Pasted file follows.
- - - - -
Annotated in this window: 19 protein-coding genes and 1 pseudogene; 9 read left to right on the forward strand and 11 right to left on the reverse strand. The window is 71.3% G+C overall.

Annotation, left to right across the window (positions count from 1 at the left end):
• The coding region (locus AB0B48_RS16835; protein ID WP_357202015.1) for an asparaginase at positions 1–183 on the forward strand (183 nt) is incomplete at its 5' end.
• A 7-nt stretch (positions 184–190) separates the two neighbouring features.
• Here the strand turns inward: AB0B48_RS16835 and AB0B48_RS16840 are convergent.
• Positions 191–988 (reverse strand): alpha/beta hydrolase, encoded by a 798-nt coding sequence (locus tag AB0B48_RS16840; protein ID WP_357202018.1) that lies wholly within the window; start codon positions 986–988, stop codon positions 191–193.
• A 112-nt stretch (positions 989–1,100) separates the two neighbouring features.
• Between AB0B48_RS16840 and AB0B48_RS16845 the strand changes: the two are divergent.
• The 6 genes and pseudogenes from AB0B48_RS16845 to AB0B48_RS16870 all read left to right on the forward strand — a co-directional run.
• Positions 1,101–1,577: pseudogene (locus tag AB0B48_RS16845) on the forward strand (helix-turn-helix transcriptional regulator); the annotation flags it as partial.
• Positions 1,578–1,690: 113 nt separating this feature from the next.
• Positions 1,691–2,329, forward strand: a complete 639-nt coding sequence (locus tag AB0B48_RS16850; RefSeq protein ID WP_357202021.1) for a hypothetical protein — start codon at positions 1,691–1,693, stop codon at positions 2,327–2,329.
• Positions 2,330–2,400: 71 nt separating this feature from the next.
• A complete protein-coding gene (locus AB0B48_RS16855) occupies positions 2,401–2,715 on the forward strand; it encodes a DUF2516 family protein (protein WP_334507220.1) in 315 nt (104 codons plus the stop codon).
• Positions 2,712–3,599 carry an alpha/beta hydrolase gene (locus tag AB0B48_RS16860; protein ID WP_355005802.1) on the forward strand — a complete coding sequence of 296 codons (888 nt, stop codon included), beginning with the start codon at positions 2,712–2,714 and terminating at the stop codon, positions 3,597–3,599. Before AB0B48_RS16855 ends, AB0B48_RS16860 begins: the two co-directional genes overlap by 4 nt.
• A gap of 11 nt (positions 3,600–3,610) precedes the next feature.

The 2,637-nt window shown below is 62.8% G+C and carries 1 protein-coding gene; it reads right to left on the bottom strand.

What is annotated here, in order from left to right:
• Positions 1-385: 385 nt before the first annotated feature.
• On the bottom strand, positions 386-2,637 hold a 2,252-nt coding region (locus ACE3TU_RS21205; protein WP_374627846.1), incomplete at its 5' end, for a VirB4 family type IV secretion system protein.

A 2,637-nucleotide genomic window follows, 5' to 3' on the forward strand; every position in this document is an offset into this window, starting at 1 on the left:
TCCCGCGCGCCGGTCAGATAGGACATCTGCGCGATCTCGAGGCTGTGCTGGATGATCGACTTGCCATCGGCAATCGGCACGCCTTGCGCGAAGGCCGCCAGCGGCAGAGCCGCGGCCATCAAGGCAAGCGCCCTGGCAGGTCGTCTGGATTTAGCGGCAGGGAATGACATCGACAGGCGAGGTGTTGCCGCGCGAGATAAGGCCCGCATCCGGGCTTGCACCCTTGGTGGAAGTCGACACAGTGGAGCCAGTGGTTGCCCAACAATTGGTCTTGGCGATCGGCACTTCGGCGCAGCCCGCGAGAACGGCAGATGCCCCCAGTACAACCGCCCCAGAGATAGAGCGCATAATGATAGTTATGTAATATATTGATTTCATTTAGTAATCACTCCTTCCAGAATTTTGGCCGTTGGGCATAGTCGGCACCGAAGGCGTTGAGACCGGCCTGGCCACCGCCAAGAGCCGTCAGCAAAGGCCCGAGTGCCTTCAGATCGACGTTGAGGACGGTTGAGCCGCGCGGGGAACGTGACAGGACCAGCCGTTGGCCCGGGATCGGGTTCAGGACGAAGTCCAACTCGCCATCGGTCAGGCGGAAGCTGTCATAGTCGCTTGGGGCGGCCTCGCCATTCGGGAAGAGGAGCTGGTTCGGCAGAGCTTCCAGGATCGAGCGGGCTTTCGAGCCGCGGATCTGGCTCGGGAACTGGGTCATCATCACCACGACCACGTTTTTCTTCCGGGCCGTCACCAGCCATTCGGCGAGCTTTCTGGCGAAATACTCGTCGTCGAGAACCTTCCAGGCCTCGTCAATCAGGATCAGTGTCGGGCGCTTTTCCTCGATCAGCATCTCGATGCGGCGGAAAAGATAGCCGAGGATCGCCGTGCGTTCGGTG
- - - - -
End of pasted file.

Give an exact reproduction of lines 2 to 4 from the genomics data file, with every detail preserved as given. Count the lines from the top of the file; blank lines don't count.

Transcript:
Annotation, left to right across the window (positions count from 1 at the left end):
• The coding region (locus AB0B48_RS16835; protein ID WP_357202015.1) for an asparaginase at positions 1–183 on the forward strand (183 nt) is incomplete at its 5' end.
• A 7-nt stretch (positions 184–190) separates the two neighbouring features.